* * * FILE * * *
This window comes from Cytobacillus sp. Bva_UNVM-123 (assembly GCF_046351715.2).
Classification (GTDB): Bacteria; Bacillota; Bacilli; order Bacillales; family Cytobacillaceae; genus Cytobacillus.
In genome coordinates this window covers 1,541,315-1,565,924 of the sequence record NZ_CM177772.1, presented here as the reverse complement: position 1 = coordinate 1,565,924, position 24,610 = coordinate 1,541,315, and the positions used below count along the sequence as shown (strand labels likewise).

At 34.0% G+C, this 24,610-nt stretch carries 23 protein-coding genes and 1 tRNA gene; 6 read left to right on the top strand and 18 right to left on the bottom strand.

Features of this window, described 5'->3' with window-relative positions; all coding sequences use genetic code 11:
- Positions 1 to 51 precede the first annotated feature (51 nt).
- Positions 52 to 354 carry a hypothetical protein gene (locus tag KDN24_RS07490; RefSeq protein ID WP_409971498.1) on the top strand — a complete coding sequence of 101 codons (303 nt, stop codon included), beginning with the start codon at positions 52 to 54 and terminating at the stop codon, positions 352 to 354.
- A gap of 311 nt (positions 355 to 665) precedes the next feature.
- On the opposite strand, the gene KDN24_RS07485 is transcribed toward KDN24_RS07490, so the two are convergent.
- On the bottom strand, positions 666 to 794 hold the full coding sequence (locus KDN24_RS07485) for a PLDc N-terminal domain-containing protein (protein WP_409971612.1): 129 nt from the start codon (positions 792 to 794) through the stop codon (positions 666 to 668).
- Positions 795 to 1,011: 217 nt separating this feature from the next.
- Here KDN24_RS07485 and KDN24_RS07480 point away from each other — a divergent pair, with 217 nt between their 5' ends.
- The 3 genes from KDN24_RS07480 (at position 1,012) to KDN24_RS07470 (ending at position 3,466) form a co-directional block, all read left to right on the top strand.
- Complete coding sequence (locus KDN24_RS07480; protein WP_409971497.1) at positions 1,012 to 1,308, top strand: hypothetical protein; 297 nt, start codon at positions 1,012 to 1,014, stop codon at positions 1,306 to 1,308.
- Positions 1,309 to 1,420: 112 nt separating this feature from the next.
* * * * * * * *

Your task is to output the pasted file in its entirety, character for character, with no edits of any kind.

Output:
This window comes from Cytobacillus sp. Bva_UNVM-123 (assembly GCF_046351715.2).
Classification (GTDB): Bacteria; Bacillota; Bacilli; order Bacillales; family Cytobacillaceae; genus Cytobacillus.
In genome coordinates this window covers 1,541,315-1,565,924 of the sequence record NZ_CM177772.1, presented here as the reverse complement: position 1 = coordinate 1,565,924, position 24,610 = coordinate 1,541,315, and the positions used below count along the sequence as shown (strand labels likewise).

At 34.0% G+C, this 24,610-nt stretch carries 23 protein-coding genes and 1 tRNA gene; 6 read left to right on the top strand and 18 right to left on the bottom strand.

Features of this window, described 5'->3' with window-relative positions; all coding sequences use genetic code 11:
- Positions 1 to 51 precede the first annotated feature (51 nt).
- Positions 52 to 354 carry a hypothetical protein gene (locus tag KDN24_RS07490; RefSeq protein ID WP_409971498.1) on the top strand — a complete coding sequence of 101 codons (303 nt, stop codon included), beginning with the start codon at positions 52 to 54 and terminating at the stop codon, positions 352 to 354.
- A gap of 311 nt (positions 355 to 665) precedes the next feature.
- On the opposite strand, the gene KDN24_RS07485 is transcribed toward KDN24_RS07490, so the two are convergent.
- On the bottom strand, positions 666 to 794 hold the full coding sequence (locus KDN24_RS07485) for a PLDc N-terminal domain-containing protein (protein WP_409971612.1): 129 nt from the start codon (positions 792 to 794) through the stop codon (positions 666 to 668).
- Positions 795 to 1,011: 217 nt separating this feature from the next.
- Here KDN24_RS07485 and KDN24_RS07480 point away from each other — a divergent pair, with 217 nt between their 5' ends.
- The 3 genes from KDN24_RS07480 (at position 1,012) to KDN24_RS07470 (ending at position 3,466) form a co-directional block, all read left to right on the top strand.
- Complete coding sequence (locus KDN24_RS07480; protein WP_409971497.1) at positions 1,012 to 1,308, top strand: hypothetical protein; 297 nt, start codon at positions 1,012 to 1,014, stop codon at positions 1,306 to 1,308.
- Positions 1,309 to 1,420: 112 nt separating this feature from the next.